U.S. Secretary of Labor R. Alexander Acosta has been busy since his appointment to the position on April 27, 2017.
Acosta detailed his efforts to enforce laws protecting workers at the 34th annual Voluntary Protection Program Participants’ (VPPPA) Safety+ Symposium in Nashville.
“This administration and the department of labor enforce vigorously, but we’re not interested in playing a game of gotcha,” he told a record-setting crowd.
Employers who fail to comply with OSHA’s standards and are investigation because of a worker injury or death should be criminally prosecuted, Acosta said.
The 27th secretary of labor used stories he witnessed as the former U.S. Attorney for Southern District of Florida to demonstrate his point.
In one case, a water boiler on a cruise ship exploded, severely injuring 10 crew members and killing an additional 8 workers. The boiler had a history of cracks, but the cruise line neglected to fix the issues prior to the incident.
“If you knowingly disregard laws that are in place to protect working Americans, the costs are more than dollars,” he explained.
Acosta also stressed compliance and prevention throughout his speech, saying that enforcement is only one step to a safer workplace.
“It makes neither dollars nor cents to play gotcha when we can prevent it in the first place,” he repeated. “Prevention should be the first goal.”
Participation in OSHA’s Voluntary Protection Program (VPP) not only keeps workers safe, but it also gives employers an edge, allowing companies to focus on business once compliance is achieved.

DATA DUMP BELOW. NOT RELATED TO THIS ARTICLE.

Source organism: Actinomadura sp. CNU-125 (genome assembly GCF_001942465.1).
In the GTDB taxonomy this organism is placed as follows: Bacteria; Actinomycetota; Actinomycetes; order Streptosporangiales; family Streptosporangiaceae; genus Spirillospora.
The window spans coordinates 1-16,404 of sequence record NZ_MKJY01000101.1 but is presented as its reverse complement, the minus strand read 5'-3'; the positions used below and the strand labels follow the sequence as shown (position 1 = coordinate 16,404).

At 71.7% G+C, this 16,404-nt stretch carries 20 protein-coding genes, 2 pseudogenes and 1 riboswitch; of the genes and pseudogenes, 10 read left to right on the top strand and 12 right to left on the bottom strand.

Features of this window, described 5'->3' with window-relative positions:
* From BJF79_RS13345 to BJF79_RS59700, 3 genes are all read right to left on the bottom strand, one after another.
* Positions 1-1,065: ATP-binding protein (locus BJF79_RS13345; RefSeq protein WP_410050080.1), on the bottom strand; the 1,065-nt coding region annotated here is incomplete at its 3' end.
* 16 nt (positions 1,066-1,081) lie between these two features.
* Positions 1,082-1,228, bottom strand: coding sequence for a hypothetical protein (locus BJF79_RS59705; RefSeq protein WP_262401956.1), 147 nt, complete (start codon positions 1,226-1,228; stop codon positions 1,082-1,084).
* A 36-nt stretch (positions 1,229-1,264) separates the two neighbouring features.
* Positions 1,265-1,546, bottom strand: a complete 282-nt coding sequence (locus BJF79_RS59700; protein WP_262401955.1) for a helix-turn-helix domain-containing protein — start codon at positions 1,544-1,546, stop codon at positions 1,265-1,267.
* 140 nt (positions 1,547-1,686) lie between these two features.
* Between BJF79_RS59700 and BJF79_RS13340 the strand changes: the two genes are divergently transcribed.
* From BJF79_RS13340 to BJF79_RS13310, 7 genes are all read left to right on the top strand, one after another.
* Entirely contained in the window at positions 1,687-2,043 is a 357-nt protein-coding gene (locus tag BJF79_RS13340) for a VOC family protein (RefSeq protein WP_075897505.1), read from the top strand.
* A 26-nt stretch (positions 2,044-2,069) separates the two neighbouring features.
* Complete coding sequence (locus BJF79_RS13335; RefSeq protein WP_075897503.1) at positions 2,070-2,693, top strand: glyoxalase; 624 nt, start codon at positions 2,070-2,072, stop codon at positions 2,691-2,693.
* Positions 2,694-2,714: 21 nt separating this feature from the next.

Because enforcement and compliance assistance must go hand in hand, Acosta cited steps he is taking to incorporate assistance into the U.S. Department of Labor’s culture.
He told the crowd he assumes Americans are good hearted and want to do the right thing, his reason for increasing assistance.
“Together we are going to find a way to work with businesses who want to be part of compliance efforts,” he said.
One step to this is a revamp of the U.S. government’s website Worker.gov, which contains information from workers’ rights to federal laws. Acosta plans to show the fruits of this program by measuring web metrics and marketing efforts.
“The goal is to help the individual or the company that is trying in good faith to comply,” he explained.
Lastly, Acosta addressed his critics. He encouraged those who wish to comment or respond to submit letters and “thoughtful questions” to the DOL.
“Broad statements to score political points do not foster compliance,” he said.